Symptoms, Causes and Treatment for Sciatica
By Dr. Molly Casey
Sciatica, also known as sciatic neuritis, is often used as a catch-all term for leg and lower back pain -- however this is incorrect. The sciatic nerve is not just one nerve, but a group of nerves bundled up into smaller branches that stem from your lower back through your hips and buttocks and down each leg into the toes. Sciatica is a diagnostic term referring to the radiating pain caused by inflammation, compression or irritation of that group of nerves.
Let’s take a look at how you can identify symptoms and causes of sciatica and the treatment options available to you.
Symptoms of Sciatica
Sciatica can cause extreme radiating pain and discomfort in the lower back and buttocks, down the back of the thigh, knee, leg (calf), and even into feet and toes. The pain can be intermittent and shooting, or it can be constant. Many also experience variant levels of numbness, tingling, muscle soreness and/or hot and cold sensations. All of these symptoms can have different levels of distribution and can be exacerbated with movement.
What Causes Sciatica Pain?
Compression or irritation of the sciatic nerve can occur at any point in the length of the nerve itself. All nerves have a root that exits the spine. The sciatic nerve is comprised of nerve roots at the L4-S3 levels of the spine. This means it originates in the lower lumbar and sacral regions (the low back). Often, compression or irritation is present in the spine because the vertebrae in these areas are subluxated (restricted or malpositioned). Irritation of the spine can also be caused by tight muscles that put pressure on the nerve, the most common being the piriformis or the gluteal muscles.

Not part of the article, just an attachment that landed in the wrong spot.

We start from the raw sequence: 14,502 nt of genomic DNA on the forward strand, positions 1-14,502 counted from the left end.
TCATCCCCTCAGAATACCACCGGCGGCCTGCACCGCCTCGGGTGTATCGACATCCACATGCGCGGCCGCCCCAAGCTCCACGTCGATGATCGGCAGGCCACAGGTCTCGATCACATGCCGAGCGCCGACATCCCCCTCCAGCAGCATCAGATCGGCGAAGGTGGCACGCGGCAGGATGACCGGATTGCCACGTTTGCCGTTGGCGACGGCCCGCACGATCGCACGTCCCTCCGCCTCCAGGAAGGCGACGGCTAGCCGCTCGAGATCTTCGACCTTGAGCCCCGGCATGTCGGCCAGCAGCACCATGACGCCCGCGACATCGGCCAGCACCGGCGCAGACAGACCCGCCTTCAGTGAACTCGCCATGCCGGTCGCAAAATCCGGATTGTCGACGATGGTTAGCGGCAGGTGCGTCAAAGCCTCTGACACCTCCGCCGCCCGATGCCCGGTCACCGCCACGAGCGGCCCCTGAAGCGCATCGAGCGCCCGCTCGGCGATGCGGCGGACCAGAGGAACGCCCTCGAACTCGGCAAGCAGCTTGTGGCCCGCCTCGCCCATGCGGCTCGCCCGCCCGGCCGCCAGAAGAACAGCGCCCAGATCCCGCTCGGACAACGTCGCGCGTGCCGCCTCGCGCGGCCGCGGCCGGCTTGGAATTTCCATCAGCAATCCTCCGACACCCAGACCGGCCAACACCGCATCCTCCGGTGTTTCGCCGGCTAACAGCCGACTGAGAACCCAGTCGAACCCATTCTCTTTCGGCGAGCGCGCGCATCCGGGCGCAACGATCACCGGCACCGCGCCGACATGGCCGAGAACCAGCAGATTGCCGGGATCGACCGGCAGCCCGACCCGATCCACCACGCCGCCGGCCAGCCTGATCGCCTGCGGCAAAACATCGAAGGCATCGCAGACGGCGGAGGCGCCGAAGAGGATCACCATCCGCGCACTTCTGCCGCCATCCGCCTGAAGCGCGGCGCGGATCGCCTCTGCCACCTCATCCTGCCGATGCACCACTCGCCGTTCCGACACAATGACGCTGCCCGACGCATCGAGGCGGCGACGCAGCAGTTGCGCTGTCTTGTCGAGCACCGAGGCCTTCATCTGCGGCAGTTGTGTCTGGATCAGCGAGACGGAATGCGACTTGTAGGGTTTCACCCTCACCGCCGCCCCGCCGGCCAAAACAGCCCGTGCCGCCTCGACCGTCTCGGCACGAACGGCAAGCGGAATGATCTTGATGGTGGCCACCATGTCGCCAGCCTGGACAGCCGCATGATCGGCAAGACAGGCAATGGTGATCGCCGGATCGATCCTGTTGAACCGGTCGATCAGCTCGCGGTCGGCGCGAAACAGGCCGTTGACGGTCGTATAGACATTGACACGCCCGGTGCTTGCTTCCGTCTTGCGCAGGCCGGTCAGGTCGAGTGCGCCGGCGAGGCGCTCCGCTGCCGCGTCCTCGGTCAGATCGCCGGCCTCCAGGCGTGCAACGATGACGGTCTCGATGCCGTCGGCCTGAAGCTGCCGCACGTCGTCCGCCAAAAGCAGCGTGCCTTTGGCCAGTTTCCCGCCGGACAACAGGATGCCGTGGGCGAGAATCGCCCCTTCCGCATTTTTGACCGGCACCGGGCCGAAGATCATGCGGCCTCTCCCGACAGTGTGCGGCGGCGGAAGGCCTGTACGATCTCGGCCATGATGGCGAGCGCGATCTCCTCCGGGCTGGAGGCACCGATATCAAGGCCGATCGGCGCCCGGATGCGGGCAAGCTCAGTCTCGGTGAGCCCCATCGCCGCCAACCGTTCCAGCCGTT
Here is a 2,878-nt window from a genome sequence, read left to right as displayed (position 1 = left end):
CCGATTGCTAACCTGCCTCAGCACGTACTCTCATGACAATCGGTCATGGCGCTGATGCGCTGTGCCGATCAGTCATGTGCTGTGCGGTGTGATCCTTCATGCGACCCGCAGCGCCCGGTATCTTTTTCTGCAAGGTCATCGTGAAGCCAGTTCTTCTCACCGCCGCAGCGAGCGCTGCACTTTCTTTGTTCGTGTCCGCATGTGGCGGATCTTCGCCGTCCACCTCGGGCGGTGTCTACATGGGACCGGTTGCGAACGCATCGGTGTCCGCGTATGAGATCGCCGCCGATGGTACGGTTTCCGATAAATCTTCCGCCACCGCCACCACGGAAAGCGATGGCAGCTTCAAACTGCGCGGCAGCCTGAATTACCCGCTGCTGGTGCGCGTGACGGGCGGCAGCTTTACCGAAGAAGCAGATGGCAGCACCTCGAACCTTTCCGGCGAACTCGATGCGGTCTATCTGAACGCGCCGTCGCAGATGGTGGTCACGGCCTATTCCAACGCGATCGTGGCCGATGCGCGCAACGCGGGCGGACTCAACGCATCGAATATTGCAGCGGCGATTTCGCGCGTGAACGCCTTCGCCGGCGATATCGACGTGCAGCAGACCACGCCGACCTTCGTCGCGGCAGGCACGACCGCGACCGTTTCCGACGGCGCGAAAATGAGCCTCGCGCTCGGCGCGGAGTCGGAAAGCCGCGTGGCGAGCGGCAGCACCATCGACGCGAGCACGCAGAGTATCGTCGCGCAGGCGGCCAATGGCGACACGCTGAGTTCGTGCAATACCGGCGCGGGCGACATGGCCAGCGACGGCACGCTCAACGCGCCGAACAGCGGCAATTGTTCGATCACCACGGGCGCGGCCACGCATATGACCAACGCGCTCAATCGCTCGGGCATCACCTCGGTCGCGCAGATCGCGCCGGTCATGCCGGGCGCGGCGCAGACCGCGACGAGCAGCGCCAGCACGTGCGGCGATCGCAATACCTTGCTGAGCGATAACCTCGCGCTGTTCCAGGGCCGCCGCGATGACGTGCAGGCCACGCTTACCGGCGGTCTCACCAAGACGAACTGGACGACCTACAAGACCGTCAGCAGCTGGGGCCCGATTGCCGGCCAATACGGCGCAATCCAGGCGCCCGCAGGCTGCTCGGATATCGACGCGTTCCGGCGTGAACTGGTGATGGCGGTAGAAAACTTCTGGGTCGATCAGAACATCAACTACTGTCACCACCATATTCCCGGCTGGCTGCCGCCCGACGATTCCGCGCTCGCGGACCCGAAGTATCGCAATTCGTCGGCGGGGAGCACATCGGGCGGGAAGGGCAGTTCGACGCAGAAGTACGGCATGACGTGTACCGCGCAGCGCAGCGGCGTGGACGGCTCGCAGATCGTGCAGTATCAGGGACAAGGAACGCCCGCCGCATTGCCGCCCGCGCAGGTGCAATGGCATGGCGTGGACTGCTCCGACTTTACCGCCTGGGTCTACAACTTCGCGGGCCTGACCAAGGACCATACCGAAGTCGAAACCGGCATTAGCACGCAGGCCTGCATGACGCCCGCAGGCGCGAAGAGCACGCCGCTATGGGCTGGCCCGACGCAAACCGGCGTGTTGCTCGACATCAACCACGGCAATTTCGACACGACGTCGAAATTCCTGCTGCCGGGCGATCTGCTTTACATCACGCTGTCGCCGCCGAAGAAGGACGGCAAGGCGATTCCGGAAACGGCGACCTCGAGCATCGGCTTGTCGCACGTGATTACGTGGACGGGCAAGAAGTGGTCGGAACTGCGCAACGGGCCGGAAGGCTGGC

Sciatica Treatment Options
Although rare instances require more invasive forms of treatment, most cases can be managed or resolved in a few weeks by simple non-invasive treatments.
Non-invasive treatment such as spinal manipulation, also known as chiropractic adjustments, of the lumbar and sacral spine can improve motion and flexibility to restricted lower vertebras, and help facilitate proper nerve function for muscles that may be compressing the nerve. Doctors of chiropractic may also recommend home therapy treatments to aid the healing benefits of the adjustment, such as anti-inflammation supplements, hot and cold compression and stretching. Although it’s important to note that stretching is not always recommended when symptoms are at their peak because it can increase the level of discomfort.
With non-invasive treatments such as chiropractic care becoming more convenient and affordable, it’s unfortunate that many healthcare providers’ first treatment option for sciatica too frequently involves prescription medication. While this may be called for to manage symptoms in some cases, it does not address or solve the cause of the problem. It will only mask it.
If you or someone you know is suffering from sciatica, take comfort knowing there are other options. Drug-free, non-invasive treatment options such as chiropractic care can combat pain and discomfort while addressing the root cause, allowing your body to heal -- all at the same time.
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